Sir Henry Holland, in his chapter on Sleep, considers its investigation should include causes which prevent as well as those which favour or produce it. In the investigation of sleeplessness we assume the converse of this as true, and advert briefly to what experimental physiologists regard as causes and accompaniments of sleep before engaging on its pathological condition, for the therapeutics of sleeplessness imply a knowledge of both. Disturbances of sleep are so constantly the heralds and associates of mental disease as to make insomnia, more than any other condition, common to all, or pathognomonic. The object of sleep, says Sir Henry Holland, is reparation, and sleep itself repose of sensibility and volition, whose cause is a change of condition of the nervous substance closely related to these functions, probably never to be ascertained by investigation, “yet,” he continues, “not the less real as a change on that account.”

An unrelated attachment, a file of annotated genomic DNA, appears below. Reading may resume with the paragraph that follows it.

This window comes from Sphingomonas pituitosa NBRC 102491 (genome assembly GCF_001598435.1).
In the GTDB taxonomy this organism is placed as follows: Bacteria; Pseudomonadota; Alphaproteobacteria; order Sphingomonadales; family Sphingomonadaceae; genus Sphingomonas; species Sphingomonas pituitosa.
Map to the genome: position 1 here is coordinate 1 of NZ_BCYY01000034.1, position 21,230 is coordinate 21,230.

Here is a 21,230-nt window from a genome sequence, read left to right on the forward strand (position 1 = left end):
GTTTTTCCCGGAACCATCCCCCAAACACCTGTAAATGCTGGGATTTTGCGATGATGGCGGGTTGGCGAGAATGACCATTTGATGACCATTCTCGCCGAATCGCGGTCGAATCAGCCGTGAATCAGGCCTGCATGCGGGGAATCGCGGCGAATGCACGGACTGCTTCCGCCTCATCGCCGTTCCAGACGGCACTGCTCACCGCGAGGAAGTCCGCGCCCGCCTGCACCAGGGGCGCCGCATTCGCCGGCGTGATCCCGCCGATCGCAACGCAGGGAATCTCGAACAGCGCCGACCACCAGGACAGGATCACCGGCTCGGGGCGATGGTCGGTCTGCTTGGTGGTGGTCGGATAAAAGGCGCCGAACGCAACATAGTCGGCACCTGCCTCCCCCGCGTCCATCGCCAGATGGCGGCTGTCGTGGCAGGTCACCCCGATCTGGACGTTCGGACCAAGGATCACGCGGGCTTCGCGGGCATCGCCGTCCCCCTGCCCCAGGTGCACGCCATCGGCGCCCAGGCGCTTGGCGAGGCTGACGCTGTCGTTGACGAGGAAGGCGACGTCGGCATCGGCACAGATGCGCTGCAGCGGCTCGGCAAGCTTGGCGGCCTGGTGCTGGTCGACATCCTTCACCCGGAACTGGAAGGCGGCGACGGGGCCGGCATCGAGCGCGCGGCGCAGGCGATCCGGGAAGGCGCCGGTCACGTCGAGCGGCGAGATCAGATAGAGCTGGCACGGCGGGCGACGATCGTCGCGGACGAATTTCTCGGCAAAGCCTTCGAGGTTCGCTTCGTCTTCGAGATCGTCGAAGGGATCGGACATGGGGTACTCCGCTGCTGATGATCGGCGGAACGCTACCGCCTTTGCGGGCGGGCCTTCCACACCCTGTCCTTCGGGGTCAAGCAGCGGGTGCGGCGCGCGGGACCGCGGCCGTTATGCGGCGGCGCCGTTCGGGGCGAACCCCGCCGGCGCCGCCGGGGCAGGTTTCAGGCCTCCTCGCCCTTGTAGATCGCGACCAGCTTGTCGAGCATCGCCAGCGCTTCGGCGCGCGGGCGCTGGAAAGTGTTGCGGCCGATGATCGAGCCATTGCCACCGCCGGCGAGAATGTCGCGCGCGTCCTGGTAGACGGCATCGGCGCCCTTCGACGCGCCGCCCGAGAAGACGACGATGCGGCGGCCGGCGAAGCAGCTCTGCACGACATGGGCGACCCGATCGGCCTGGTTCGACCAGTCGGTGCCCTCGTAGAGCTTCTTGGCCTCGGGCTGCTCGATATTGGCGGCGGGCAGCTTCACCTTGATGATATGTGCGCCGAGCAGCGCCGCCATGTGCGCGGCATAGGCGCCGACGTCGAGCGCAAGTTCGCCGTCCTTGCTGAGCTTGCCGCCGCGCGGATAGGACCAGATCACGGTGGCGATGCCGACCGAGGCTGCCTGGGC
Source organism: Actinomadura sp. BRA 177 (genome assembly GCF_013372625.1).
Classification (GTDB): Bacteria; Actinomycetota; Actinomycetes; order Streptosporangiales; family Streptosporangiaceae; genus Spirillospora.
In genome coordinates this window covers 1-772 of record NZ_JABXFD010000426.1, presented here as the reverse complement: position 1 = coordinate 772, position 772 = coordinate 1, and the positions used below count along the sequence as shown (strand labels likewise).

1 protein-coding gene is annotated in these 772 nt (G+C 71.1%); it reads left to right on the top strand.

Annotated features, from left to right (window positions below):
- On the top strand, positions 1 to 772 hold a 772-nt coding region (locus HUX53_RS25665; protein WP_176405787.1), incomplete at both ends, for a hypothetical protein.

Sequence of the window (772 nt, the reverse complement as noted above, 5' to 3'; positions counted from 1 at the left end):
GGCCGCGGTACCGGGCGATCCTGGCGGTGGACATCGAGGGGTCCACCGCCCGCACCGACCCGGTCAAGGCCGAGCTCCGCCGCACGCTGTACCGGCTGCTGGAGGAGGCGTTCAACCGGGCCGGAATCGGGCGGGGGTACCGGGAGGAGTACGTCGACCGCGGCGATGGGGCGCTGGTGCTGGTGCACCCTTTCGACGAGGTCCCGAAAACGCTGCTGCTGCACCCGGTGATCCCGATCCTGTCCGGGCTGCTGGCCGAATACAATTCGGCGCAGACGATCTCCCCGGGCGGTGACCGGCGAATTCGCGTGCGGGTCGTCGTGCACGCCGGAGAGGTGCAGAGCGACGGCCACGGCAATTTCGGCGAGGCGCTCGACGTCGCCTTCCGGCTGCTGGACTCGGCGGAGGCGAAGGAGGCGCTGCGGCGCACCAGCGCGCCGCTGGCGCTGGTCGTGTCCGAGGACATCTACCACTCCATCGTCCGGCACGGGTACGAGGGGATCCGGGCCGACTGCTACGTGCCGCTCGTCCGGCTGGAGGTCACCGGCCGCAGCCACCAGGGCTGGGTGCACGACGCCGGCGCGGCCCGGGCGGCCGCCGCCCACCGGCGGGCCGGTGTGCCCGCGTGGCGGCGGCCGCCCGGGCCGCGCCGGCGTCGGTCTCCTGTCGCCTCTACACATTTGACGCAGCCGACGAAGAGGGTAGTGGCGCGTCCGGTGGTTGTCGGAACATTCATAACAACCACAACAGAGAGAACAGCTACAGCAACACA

Email your librarian or administrator to recommend adding this journal to your organisation's collection.